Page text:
Feature Article of Monday, 7 January 2013
Columnist: Badu, K.
One of the unrecognised, albeit, most deadly evil of modern life’s facets in Ghana is Chinese mass destruction of our rural areas--it is not a hyperbole, it is real. But, disappointingly, the vast majority of Ghanaians are wholly unaware of the behemoth nature of the Chinese invasion, and convivially continue to defend this wicked and dangerous activity,--mass destruction of the rural areas. Of course, to constantly speak against what most Ghanaians perceive as innocuous venture as Chinese invasion of the rural areas is to be regarded as a fanatic, or even as sacrilegious, but we must be true to the faith-- ‘uphold and defend the good name of Ghana’!
We cannot continue to show blithe ignorance of the seriousness of the situation. The Chinese menace is real, thus, it is incumbent upon the leadership of Ghana to take a leading role in combating such menace. Why do we need leadership in Ghana if it cannot ‘hold in high esteem the heritage won for us through the blood and toil of our Forefathers? You have pledged to uphold and defend the good name of Ghana, so show it!
I am not seeking to hyperbolize the true picture of the situation, for, a moment’s reflection by any serious and committed leadership will acknowledge exactly why the Chinese illegal activities in our rural areas must be thwarted without delay. Why should any serious leadership allow foreign invaders to destroy the livelihoods of its rural dwellers? This is an eyesore, and should not happen in any serious nation.
It is in the light of this that I am urging the government of Ghana to provide urgency and afflatus, and, thereby redeeming its image. As a matter of fact, a number of institutions are not pulling their weights in this instance. The questions many discerning Ghanaians are asking: Who gave the Chinese immigrants visas to come to Ghana, and on what basis were the visas granted?”
“Second, who granted the Chinese immigrants with the mining concessions, if they have one?”
“Third, where are the chiefs, DCEs, Assemblymen and women, the District Assemblies and the police in these affected areas?”
“Fourth, hasn't the central government heard the cries of our innocent brothers and sisters in these areas”?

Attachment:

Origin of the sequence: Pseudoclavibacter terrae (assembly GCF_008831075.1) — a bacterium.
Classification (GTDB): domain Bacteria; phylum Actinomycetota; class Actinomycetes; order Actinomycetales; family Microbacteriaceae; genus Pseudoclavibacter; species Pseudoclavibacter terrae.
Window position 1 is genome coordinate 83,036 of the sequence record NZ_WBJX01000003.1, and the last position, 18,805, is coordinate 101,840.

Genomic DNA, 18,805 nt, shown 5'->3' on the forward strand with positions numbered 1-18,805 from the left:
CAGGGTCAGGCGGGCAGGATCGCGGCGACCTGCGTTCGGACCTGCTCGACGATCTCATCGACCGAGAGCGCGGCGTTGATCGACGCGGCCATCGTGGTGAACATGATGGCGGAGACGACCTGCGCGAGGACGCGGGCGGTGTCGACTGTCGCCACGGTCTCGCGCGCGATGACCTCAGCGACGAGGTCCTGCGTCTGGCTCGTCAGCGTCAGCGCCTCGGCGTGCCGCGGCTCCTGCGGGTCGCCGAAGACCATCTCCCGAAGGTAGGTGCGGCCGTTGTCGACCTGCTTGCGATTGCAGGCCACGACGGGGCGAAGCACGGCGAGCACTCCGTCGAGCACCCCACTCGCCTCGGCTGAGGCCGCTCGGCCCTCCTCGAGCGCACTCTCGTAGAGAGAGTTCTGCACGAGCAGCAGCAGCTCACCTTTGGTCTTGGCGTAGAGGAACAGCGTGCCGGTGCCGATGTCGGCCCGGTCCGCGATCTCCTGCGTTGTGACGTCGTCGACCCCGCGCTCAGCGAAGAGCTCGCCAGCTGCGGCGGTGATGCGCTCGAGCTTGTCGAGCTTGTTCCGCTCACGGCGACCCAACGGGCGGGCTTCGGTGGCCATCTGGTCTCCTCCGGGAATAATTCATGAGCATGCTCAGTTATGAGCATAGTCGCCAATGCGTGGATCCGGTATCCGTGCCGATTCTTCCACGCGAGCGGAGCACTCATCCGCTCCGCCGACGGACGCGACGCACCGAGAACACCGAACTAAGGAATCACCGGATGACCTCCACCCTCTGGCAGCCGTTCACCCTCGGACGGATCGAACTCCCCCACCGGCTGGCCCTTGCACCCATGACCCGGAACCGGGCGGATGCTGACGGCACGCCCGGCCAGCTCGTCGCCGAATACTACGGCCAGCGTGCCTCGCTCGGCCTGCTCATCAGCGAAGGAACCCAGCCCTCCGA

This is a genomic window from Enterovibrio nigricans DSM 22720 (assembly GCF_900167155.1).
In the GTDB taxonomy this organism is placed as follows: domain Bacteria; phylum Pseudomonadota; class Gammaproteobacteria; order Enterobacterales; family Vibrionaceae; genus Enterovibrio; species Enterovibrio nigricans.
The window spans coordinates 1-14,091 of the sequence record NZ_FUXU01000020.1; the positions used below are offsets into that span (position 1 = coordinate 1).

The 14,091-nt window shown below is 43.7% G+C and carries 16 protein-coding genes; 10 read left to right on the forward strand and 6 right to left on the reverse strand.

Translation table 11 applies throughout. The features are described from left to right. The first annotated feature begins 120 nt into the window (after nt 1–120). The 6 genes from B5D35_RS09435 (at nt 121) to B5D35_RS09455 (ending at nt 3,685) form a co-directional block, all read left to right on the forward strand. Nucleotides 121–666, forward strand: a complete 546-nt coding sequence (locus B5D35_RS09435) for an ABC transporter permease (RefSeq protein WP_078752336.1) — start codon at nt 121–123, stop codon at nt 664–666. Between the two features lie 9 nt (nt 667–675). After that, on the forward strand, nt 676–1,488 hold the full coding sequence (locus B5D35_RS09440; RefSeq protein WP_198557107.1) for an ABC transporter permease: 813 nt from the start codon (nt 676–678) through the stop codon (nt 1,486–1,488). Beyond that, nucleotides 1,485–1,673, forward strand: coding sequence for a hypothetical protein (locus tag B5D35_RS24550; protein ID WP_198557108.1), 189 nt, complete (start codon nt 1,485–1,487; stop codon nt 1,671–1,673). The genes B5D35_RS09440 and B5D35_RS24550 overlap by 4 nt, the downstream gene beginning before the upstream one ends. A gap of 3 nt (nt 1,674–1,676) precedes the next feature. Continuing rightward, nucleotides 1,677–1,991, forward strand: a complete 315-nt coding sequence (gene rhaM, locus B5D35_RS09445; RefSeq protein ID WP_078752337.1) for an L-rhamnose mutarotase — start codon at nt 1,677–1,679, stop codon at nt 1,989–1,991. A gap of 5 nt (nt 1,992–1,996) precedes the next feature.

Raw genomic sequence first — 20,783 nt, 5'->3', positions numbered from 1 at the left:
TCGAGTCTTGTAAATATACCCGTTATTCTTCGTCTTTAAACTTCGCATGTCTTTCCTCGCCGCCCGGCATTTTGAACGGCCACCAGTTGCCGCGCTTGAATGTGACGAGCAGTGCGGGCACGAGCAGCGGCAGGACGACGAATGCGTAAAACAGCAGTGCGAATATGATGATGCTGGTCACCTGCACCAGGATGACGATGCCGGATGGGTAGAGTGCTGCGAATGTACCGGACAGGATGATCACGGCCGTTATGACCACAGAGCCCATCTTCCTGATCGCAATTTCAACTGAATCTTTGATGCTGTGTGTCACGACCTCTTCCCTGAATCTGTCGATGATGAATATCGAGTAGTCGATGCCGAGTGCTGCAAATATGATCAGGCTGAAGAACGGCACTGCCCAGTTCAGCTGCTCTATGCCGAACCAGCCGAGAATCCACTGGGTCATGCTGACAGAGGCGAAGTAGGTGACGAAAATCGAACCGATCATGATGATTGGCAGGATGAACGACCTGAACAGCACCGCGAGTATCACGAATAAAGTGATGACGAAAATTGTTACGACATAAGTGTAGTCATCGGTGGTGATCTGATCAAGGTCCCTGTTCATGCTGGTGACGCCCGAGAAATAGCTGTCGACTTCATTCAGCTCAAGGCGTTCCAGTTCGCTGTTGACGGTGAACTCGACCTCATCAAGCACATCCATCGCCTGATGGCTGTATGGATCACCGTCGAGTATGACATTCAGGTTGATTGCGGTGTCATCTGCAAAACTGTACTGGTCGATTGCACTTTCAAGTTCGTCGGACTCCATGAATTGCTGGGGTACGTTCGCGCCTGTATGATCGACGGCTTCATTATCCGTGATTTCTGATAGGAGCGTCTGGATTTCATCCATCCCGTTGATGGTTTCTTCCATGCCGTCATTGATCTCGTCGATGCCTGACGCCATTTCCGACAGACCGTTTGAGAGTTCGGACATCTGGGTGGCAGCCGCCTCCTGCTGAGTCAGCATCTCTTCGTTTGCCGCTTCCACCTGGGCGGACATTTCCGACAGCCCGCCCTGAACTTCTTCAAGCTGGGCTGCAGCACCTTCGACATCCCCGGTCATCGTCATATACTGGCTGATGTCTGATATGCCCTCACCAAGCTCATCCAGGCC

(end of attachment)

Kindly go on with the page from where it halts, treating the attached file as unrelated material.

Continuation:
Read a Chinese commentator who shudders to think that it would be extremely difficult to curb the Chinese immigrant’s illegal mining in Ghana. The Chinese commentator writes: “Chinese embassy in Ghana has been detached from the Chinese illegal miners into the country, most of whom entered Ghana illegally. However, Beijing has been increasingly concerned of its citizens' safety and treatment disregard of whether they entered the border legally.”
“Ghanaian government should be held responsible for not cracking down the illegal immigration and illegal mining activities. However, the Ghanaian government may be ambivalent to raid the illegal Chinese miners in the country because recently too many big deals were signed between the two governments, for instance, the US$3bn loans for infrastructure building and the new regional airline co-invested by HNA Group and CAD Fund.”
“However, one piece of information was missing when talking about whether Ghanaian government should be held accountable to halt illegal mining activities by Chinese immigrants. The government power of enforcement of laws in Ghanaian hinterland is extremely weak for two reasons: first, the law enforcers tend to be satisfied with bribes. Chinese illegal immigrants are good at settling cases with a lot of cash in Africa.”
“Second, if the Chinese illegal miners can make deal with local chiefs on contributing certain shares of gold being unearthed, the miners can sustain their unlawful activities with local protection each time they face inspection by the officials from Accra. How could government then crack down those activities easily?”
“I chatted with an environment protection official in Ghana and he can only condemn these activities but can't really provide a long-term solution. In my opinion, this issue is not unsolvable. Both China and Ghana are concerned about illegal gold mining activities led by the Chinese in Ghana. Beijing does not want its image in Africa to be tarnished with the illegal Chinese immigrants, and Accra of course want to protect its natural resources and environment. I don't know what kind of bilateral deals can be made because I am not working in a government, but a long-term collaboration has its sturdy ground here to curb illegal Chinese mining activities in Ghana.”
Over to you Mr. President, Ghana Immigration Service, Ghana Minerals Commission, Security Services, Ghana House of Chiefs and all discerning Ghanaians ; wake up and ‘uphold and defend the good name of Ghana!
K. Badu, UK.